When I was little, every Christmas Eve we would go to a carolling party hosted by our neighbours. Along with other local families, we would crowd into their front room. On the table there would always be a miniature Santa sleigh filled with packets of smarties, and under the Christmas tree there would be a mountain of clementines. There on the tip of each branch of the tree would be a little red candle, lit with a real flame. When everyone had arrived and the front room was packed full, our host would bring out his accordion and the singing would begin.
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Later when I was a teenager, I was part of the chamber choir at school. In the weeks leading up to the Christmas carol concert I mostly remember the evenings staying late with friends after school, sharing gossip and snacks before rehearsals. On the evening of the concert, all dressed in white, we would wait outside the church. We were each given a candle and as we stepped into the church one by one, in that moment of hushed anticipation, the candles were lit and the opening processional began. The carol concert would end the same way, and we would take our little lights out into the night.
To me, carolling is a kind of ritual that is about coming together during the long dark winter evenings and lighting them up with song. The togetherness is sacred, and it’s hard to ignore how severely deficient in togetherness this year has been.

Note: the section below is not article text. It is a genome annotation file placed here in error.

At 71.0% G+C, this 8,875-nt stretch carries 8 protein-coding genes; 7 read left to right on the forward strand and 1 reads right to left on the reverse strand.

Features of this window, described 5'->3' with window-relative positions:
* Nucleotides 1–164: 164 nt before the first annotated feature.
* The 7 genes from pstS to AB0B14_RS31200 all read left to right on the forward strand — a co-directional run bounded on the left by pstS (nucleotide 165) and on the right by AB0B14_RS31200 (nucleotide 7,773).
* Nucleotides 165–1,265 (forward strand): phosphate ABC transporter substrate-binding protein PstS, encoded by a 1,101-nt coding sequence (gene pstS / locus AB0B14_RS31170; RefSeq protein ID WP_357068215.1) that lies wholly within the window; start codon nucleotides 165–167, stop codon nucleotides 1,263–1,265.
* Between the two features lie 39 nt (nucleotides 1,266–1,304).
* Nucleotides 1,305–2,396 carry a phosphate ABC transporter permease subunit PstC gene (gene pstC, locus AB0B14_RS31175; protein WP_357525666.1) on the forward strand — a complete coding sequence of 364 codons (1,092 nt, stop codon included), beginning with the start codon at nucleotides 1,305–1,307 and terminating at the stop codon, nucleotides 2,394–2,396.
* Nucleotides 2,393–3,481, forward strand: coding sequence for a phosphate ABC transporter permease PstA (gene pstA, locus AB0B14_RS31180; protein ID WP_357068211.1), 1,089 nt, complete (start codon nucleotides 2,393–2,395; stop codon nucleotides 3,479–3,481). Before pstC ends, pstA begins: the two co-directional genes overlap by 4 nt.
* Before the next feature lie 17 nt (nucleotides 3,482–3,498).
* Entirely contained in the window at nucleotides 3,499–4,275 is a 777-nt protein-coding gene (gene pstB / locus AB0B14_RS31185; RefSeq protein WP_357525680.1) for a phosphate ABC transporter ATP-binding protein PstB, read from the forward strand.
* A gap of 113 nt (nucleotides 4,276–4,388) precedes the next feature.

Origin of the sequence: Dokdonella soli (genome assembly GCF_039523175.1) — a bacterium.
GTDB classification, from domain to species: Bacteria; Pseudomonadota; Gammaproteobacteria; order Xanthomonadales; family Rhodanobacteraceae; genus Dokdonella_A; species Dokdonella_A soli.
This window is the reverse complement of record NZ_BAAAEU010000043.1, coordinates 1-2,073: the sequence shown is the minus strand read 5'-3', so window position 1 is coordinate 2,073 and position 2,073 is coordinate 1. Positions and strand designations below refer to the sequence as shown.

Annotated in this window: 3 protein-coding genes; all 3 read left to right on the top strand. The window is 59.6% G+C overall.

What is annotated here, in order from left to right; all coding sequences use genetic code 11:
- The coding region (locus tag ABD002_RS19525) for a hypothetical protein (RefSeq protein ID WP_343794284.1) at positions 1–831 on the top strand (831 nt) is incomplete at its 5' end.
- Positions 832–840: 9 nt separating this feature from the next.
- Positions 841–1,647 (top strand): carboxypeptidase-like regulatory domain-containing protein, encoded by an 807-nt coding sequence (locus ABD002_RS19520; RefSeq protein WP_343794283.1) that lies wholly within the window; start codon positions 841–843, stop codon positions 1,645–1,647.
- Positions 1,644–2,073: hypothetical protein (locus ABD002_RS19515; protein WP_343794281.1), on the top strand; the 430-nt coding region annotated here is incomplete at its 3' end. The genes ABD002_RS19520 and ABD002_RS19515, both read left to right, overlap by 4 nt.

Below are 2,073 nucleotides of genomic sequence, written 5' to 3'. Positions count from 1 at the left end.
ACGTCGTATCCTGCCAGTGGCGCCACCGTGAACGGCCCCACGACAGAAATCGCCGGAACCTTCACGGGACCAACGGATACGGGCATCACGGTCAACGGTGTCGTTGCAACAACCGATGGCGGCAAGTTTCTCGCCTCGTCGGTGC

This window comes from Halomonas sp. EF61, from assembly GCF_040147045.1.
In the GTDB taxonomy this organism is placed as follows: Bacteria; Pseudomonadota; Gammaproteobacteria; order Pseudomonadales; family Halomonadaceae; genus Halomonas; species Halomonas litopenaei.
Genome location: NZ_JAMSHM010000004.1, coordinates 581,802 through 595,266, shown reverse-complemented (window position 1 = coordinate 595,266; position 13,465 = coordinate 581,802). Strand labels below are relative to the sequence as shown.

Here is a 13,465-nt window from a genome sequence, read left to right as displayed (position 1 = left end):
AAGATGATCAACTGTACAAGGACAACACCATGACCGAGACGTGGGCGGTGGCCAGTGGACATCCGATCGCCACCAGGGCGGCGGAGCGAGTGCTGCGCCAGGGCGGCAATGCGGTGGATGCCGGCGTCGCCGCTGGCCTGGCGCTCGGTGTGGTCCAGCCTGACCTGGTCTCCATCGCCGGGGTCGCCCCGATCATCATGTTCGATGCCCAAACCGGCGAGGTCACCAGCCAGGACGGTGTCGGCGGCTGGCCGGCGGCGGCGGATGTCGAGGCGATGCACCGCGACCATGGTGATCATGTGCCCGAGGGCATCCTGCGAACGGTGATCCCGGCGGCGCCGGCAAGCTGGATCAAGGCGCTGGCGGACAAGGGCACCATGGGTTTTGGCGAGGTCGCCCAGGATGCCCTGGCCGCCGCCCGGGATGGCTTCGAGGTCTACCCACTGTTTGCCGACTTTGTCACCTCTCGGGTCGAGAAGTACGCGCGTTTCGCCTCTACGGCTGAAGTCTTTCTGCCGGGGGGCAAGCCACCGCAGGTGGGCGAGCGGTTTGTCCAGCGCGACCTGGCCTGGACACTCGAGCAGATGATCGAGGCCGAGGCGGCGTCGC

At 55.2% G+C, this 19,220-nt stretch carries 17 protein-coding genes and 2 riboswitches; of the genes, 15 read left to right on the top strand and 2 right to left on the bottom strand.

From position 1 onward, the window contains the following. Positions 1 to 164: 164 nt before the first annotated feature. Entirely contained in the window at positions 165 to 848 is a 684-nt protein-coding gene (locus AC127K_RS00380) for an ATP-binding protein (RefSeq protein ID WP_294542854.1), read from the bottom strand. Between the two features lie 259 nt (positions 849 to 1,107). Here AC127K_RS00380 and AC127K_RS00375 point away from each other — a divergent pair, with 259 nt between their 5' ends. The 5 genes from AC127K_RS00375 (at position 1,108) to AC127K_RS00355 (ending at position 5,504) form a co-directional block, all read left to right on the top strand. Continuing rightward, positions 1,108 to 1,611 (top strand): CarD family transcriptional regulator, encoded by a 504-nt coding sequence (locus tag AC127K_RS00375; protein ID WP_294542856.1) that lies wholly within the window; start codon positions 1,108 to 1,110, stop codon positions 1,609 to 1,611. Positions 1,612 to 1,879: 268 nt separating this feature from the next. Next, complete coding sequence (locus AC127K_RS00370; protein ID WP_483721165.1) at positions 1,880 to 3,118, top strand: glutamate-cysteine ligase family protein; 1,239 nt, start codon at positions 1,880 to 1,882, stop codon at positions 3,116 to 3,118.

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All things considered, writing this carol for this year’s Christmas was definitely an act of reckless optimism. The lyrics to A candle sings of simple things were written by my friend Charlie Cotton. When I rang him, I asked if he knew of any old Christmas poems. He didn’t suggest anything, but we talked about Christmas and traditions and what writing a carol right now felt like. The next day I received a generous email from him, full of words for me to set to music.
A candle sings of simple things starts with a simple melody that should sound natural and open-hearted. There are no dynamics marked for the opening or for the verses, so whatever feels most natural to you is the right way to sing it. When you get to the chorus, ‘O behold be held’ (bar 14), go ahead and belt it out, like you’re out in the streets or the town square calling everyone to join you — until the piano at bar 22 where the altos and tenors suddenly highlight the tenderness of the words.
When you get to bars 24-27 you’ll notice there are three optional solos in the sopranos, tenors and basses. If your choir has a singer in each of these parts who would enjoy a solo moment, then these bars are for them. If not, then really make sure you exaggerate the hushed piano marking here. The canon that takes you from here until bar 43 is one big build-up.
The final phrase doesn’t have any dynamic marking, just like the opening. However you choose to shape it – loud and bold, or gently beguiling – this phrase should feel like an invitation.
We do hope that ‘A candle sings of simple things’ will eventually find its way into your services and carol concerts – if not this year, then perhaps the next. Please feel free to photocopy the music or download the PDF from classical-music.com – and do share it. If, by some happy chance, you get the chance to perform it with your fellow singers, do let us know at firstname.lastname@example.org.